TCA has created both what Mustard calls “clean” spaces that are enclosed within the building and lend themselves to people hanging out and sharing stories, which perhaps contain tools for bicycle repair but also couches and televisions. And then there are “dirty” spaces that are typically accessed through a roll-up door on the exterior and “more conducive to people making paintings or sculptures or things that require more messiness,” he says. “At the end of the day, you can close up the rollup door, and the dirtiness of the space is hidden from view.” 

Often times, the clean spaces are included on prospect tours, while the dirty ones are not. “I think that in five or 10 years, every community is going to have a maker space,” Mustard says. “It’s a new trend that’s going to be mainstream. The first thing [prospective residents] are going to ask is, ‘Do you have a maker space? Do you have an outlet where I can use my creative abilities?’” Gen Z renters seem especially intrigued, he adds.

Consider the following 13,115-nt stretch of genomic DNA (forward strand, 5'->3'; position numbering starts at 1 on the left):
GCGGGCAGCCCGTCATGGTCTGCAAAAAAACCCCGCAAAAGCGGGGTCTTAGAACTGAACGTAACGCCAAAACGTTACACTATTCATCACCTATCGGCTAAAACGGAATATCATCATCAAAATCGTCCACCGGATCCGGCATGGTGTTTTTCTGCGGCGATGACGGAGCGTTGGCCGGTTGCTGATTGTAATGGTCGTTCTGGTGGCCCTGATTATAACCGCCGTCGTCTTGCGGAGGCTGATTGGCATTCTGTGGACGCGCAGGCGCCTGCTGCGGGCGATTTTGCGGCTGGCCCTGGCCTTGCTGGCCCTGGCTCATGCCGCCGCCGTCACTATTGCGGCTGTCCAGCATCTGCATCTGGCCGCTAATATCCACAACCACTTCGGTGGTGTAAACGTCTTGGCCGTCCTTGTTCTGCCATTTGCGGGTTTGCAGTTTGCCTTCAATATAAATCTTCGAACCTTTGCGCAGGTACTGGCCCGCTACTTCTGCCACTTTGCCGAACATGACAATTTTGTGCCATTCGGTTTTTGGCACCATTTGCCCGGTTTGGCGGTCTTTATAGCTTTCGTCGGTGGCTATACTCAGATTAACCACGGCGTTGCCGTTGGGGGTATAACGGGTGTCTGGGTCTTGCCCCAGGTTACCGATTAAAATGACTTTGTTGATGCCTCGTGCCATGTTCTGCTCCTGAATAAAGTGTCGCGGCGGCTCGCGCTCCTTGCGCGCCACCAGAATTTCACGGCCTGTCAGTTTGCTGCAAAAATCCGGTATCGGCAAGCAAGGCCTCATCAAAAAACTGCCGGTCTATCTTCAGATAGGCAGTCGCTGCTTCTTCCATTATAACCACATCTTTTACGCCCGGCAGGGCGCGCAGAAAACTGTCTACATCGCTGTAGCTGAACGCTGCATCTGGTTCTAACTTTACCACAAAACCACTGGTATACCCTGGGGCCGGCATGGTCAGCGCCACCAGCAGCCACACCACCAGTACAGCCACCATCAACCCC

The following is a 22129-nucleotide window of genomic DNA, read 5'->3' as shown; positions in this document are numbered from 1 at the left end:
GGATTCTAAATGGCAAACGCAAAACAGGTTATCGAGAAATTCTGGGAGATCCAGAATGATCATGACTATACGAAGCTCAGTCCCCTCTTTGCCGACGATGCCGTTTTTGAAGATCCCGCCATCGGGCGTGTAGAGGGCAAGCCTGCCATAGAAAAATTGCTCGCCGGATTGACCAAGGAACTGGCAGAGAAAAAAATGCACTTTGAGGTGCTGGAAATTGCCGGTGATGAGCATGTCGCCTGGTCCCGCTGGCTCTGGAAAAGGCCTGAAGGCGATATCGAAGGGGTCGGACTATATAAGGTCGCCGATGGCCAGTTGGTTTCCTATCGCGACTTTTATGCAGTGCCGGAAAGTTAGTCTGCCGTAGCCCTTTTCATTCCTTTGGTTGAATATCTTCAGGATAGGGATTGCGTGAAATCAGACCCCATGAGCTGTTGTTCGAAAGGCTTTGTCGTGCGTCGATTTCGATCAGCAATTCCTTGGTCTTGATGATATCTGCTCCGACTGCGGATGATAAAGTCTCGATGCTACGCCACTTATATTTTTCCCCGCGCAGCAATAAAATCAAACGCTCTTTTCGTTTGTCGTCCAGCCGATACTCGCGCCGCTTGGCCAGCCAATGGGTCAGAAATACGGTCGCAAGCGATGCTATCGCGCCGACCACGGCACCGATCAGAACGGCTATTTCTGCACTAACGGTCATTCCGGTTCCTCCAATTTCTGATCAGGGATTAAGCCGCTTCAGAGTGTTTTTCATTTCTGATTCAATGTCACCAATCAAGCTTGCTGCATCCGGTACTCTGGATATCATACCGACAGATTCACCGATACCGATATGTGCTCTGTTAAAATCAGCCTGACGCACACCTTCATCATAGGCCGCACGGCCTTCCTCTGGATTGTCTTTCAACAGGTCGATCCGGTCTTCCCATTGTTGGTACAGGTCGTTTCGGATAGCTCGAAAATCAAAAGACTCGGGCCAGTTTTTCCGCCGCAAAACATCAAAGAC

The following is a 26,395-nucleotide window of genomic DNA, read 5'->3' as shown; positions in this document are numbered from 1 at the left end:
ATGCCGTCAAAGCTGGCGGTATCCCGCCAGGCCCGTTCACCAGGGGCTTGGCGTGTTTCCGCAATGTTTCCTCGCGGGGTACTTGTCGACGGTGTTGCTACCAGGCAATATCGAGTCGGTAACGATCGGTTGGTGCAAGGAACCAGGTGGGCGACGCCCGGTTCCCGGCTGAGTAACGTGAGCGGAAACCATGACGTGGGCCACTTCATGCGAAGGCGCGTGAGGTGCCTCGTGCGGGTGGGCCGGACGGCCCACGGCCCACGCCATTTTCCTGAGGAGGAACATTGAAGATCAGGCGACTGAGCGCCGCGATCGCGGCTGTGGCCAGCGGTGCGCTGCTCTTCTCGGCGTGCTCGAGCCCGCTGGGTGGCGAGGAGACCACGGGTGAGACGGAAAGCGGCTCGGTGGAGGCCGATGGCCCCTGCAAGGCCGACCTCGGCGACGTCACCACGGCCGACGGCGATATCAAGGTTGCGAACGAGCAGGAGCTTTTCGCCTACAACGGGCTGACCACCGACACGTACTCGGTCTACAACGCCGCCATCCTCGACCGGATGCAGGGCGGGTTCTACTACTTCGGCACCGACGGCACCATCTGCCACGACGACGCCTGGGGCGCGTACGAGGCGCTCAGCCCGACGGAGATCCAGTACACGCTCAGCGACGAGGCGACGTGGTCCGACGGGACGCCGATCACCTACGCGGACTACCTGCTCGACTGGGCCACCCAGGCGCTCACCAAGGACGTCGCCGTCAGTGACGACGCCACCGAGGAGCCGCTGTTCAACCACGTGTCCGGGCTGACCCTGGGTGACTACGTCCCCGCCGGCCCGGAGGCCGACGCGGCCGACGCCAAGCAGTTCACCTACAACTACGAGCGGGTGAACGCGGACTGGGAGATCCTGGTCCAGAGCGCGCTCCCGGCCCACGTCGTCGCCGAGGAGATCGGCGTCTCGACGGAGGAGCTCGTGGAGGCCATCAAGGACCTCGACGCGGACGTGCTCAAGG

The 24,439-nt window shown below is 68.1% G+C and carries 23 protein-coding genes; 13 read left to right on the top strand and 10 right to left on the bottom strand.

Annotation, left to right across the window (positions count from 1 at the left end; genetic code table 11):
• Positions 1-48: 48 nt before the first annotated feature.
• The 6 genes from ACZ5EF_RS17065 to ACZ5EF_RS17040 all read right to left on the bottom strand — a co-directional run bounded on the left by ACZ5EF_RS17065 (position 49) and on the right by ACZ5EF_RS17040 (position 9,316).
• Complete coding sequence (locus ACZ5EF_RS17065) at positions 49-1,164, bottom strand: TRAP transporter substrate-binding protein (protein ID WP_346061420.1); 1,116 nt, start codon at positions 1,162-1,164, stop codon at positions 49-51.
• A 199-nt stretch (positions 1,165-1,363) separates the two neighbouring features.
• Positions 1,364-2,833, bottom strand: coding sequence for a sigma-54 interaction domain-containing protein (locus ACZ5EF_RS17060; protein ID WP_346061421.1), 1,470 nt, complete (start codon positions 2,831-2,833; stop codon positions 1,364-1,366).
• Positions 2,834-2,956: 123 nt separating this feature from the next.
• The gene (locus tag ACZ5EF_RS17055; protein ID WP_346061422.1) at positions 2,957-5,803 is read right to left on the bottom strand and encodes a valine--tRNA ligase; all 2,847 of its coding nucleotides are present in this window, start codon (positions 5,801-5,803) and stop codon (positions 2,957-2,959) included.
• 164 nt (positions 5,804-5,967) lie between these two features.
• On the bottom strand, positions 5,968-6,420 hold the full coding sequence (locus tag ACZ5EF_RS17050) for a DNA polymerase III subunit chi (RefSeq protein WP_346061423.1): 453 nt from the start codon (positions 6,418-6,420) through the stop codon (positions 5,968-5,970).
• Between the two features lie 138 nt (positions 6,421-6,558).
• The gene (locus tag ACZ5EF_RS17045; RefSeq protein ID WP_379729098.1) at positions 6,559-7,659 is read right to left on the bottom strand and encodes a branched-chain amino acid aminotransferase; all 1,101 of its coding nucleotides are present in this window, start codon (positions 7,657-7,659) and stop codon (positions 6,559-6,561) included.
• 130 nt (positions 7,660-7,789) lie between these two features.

Brad Lutz, Managing Principal of the Chicago office of Orlando-
based Baker Barrios Architects, says his company has designed maker spaces for urban infill projects aimed at both younger demographics and active-adult communities alike. “You have spaces that are a little more vanilla box, as far as use,” he says. “They could host a number of creative activities, whether art- and painting-related, or furniture assembly. These spaces are pretty easy to incorporate. They just need space and simple, durable finishes; things like concrete flooring and pegboards can provide this flexibility for a maker space.” 

Baker Barrios also has developed more focused types of amenity spaces, such as a bike “kitchen” with repair tools, bike stands and comfortable lounging space, providing opportunity to socialize with others who have similar interests, Lutz says. He’s also seen media-
focused spaces with music studios and podcast rooms that feature audio and video equipment and other infrastructure like sound-
deadening components. These areas particularly appeal to the younger “influencer” generation, while “in the active-adult uses, the maker spaces have been a heavy part of the management and focused community programming,” he says. “They might do wine and painting, or other creative social events that reinforce and ultimately build a stronger sense of community.”